So far in this series we've talked about how to protect yourself from getting (or spreading) ransomware and other malware through the various threat vectors. Now we are going to take a look at what to do if ransomware gets through your multiple layers of security and actually infects your network.
First, let's talk about what you don't want to do, which is to pay the ransom. Several things may happen when you capitulate to the criminals:
- They might not release your data. There's no guarantee that you will be able to decrypt your data just because you've paid the ransom.
- You could be targeted in future attacks, and the ransom amounts will be higher. Criminals now know you are willing to pay, and they will punish you for not ‘learning your lesson' the first time.
- You contribute to the success of the criminals and encourage them to continue spreading ransomware.
So if you don't want to pay the ransom, what should you do?
Quarantine the system and protect what you can: Stop the spread of the ransomware as quickly as you can. Unplug the infected PC from the network, disconnect network shares, unplug USB drives, and so on.
Assess the damage: Exactly what was encrypted? How many systems were affected? Is it limited to one system, or did it spread across the network? Were there multiple sources of infection?
Identify the ransomware: Procedures to remove the ransomware and decrypt your files will depend on what type of ransomware it is. There are tools (and more tools) and information online to help you in this process.
Remove the malware: Antivirus, malware removal tools, and manual repairs may be needed here. If you've been lucky enough to minimize the outbreak, this might not take long. You should also consider running further scans to see if anything is hiding on your network.
Decrypt your files: If the ransomware has a decryption tool, you may find it here. You can use this to decrypt your files without paying the ransom.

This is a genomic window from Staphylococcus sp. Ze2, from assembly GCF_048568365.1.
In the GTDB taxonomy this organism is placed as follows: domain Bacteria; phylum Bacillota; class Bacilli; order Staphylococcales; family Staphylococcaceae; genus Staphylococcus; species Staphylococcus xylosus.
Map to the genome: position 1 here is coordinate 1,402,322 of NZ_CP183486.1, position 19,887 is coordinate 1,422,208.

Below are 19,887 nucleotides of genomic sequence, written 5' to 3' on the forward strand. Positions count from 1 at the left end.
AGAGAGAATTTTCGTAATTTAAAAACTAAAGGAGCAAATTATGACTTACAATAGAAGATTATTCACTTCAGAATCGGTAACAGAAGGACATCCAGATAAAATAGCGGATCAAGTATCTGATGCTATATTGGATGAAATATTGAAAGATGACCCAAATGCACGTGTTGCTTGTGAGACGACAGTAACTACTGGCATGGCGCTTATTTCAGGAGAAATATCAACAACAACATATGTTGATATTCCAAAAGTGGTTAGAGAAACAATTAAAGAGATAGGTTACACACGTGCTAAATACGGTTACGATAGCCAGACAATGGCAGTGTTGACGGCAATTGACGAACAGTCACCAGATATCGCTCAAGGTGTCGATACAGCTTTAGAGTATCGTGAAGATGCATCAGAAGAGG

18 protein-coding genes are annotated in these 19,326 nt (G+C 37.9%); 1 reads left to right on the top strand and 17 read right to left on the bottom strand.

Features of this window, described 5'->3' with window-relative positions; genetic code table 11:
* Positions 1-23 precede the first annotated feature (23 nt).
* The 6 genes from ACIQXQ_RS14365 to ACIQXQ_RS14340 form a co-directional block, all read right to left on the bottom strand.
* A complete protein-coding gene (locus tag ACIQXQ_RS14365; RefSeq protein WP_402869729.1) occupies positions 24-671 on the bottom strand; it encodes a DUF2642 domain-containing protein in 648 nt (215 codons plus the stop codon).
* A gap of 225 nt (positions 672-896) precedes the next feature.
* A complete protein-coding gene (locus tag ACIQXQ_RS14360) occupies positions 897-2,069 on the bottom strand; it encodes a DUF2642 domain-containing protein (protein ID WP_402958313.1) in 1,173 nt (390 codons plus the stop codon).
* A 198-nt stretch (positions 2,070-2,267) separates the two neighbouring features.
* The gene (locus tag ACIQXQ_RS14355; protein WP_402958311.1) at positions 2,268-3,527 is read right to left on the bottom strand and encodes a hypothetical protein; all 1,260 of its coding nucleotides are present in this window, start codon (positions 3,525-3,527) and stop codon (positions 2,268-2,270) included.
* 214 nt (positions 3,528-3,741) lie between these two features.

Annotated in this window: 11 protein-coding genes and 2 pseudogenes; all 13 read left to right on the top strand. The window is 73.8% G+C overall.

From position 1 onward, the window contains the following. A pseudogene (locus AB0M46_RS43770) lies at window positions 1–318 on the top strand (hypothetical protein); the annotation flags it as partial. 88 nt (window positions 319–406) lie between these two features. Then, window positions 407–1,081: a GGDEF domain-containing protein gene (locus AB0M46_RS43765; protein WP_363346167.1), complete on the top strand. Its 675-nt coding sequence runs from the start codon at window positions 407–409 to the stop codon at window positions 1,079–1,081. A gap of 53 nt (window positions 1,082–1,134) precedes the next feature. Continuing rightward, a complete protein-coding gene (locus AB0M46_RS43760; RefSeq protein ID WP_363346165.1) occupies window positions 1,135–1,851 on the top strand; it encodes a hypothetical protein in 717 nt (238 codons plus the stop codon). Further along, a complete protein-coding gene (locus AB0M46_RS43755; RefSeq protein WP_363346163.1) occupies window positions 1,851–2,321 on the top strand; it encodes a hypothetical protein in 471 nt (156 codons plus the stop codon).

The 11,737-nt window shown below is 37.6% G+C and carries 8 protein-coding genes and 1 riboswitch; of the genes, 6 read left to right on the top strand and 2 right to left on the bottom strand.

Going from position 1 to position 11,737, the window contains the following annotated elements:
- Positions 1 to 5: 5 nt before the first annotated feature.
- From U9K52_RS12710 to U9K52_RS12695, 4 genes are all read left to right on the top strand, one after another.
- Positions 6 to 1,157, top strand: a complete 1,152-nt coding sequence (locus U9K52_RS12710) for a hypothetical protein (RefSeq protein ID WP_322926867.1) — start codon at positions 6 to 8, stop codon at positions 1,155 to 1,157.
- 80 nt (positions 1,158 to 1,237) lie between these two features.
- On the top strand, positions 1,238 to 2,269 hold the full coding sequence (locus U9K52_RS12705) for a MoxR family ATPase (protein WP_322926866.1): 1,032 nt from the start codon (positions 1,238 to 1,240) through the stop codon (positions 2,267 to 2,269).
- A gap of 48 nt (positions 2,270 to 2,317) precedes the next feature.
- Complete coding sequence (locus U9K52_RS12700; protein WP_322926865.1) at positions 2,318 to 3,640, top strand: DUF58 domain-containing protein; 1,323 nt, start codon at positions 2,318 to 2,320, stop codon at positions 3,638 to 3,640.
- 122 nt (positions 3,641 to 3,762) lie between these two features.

Restore using disaster recovery tools: Regular backups, shadow volume copies, current system restore images, and other data protection tools can be used to restore the files that cannot be decrypted. You might also need to use these tools to ensure that your infected system has been restored to a clean image.
Investigate the cause: Data is available and your systems are running, but you aren't done yet. Now you need to be sure that you know exactly how this ransomware infected your network. You may need to question users, examine system logs, and run scans on servers or other systems that didn't appear to be affected by the incident. Until you know how your systems were infected, you cannot be sure it won't happen that way again.
Prevent future infections: Upon identifying the cause and source of infection, take action to defend that attack surface. Was it an email attachment detonated by a user? You may need to update or upgrade your email defenses so that suspicious attachments are detonated in a sandbox. Was a system infected by a drive-by download? You may need a better web security gateway to prevent that type of attack. Did a careless user try to install a malicious file, thinking it was a free application? It may be time to update or reinforce your user training.
Check disaster recovery: Once you have completed removal, restoration, and investigation, it's time to make sure your disaster recovery tools are back in place and configured properly. Did you move any critical data? Was anything changed during your recovery process? This is where you make sure your backup is still backing up the right things. If you had to bring your offsite storage on-site for recovery, it's time to re-set it and take it offsite again.
Think about the next attack: You probably learned some things during the incident. Your backups aren't organized well enough, your users don't recognize risky online behavior, or your anti-virus is configured improperly and is either too slow or not comprehensive enough. Now is the time to think about solutions for any problems you've found, and to mentally walk through what you might do better if this happened again. From there you can develop a plan to address anything that needs to be changed.
Of course, the above steps are just a framework to help keep you on track. It's easy to get overwhelmed when a disaster strikes, and you want to have some idea of what steps to take before it happens. All of this assumes that you are already doing the basic best practices: up-to-date antivirus and anti-malware, current backups, robust email protection, and good knowledge and documentation of your network infrastructure. If you don't have this in place, you should start working on it as soon as possible.
If you are infected by ransomware, you may find yourself in a position where it is better to pay the ransomware. You either don't have backups, you don't have the expertise to decrypt the ransomware, or it's just such a small ransom that you're willing to take the risk. That's a choice that each victim has to make for himself. The important thing for you is that you take action to prevent being infected again.